Wednesday Evening Testimonies

It was a winter night, but I noted with interest the appearance of perspiration upon the forehead of a gentleman sitting in front of me. The occasion was a Wednesday evening meeting, and a voice near us was heard speaking with zeal but not with discretion,—it was indeed a voice heard in this meeting as regularly as Wednesday evening came around. Though its owner was possessed of a kindly thought, nevertheless, since acts as well as motives need to be considered, it often happened that the words uttered by this one did as much harm as good. On this occasion the testimony, supposed to be slightly humorous, verged close upon the blasphemous, and amused smiles were noted on the faces of some of the visitors, while on others a shocked expression was seen. The man who perspired was a member of the church, and he suffered poignantly.

As I listened to the testimony, the thought came to me that if she or any one of us had been put into a witness-box, how carefully would we have weighed our words! Yet in this greatest of all witness-boxes, when we should present with the utmost wisdom our side of the case, this is not always done. The Christmas season had just passed and another picture came before me, where each one carefully selected the most appropriate gift and then delicately and daintily prepared it for its bestowal. It had to be just the right thing, or as near to the right thing as could be attained; it had to be free from all blemish or imperfection, and with choice and true words inseribed on it. I then thought that as these testimonies were intended to be gifts, it seemed as if they were not always so carefully prepared as they might be.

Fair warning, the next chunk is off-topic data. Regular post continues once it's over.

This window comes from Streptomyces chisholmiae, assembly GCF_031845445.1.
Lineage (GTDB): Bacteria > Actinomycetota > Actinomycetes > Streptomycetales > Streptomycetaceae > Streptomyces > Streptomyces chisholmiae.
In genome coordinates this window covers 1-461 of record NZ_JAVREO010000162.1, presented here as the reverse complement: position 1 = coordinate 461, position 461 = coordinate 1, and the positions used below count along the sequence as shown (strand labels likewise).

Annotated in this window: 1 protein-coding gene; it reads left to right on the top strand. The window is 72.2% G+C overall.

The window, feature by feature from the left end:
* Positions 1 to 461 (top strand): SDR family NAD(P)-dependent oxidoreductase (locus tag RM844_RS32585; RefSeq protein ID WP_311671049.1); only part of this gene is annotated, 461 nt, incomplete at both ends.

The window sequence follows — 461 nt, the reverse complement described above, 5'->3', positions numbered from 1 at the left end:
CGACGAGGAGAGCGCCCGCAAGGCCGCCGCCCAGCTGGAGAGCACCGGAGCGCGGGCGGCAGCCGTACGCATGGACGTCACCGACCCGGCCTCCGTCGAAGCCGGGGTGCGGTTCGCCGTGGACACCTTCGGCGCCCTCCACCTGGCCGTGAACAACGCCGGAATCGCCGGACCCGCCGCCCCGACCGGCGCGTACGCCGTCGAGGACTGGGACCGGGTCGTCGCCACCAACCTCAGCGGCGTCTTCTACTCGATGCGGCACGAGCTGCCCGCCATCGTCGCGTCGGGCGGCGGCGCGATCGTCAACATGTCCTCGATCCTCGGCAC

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"To the glory of God"
July 18, 1914
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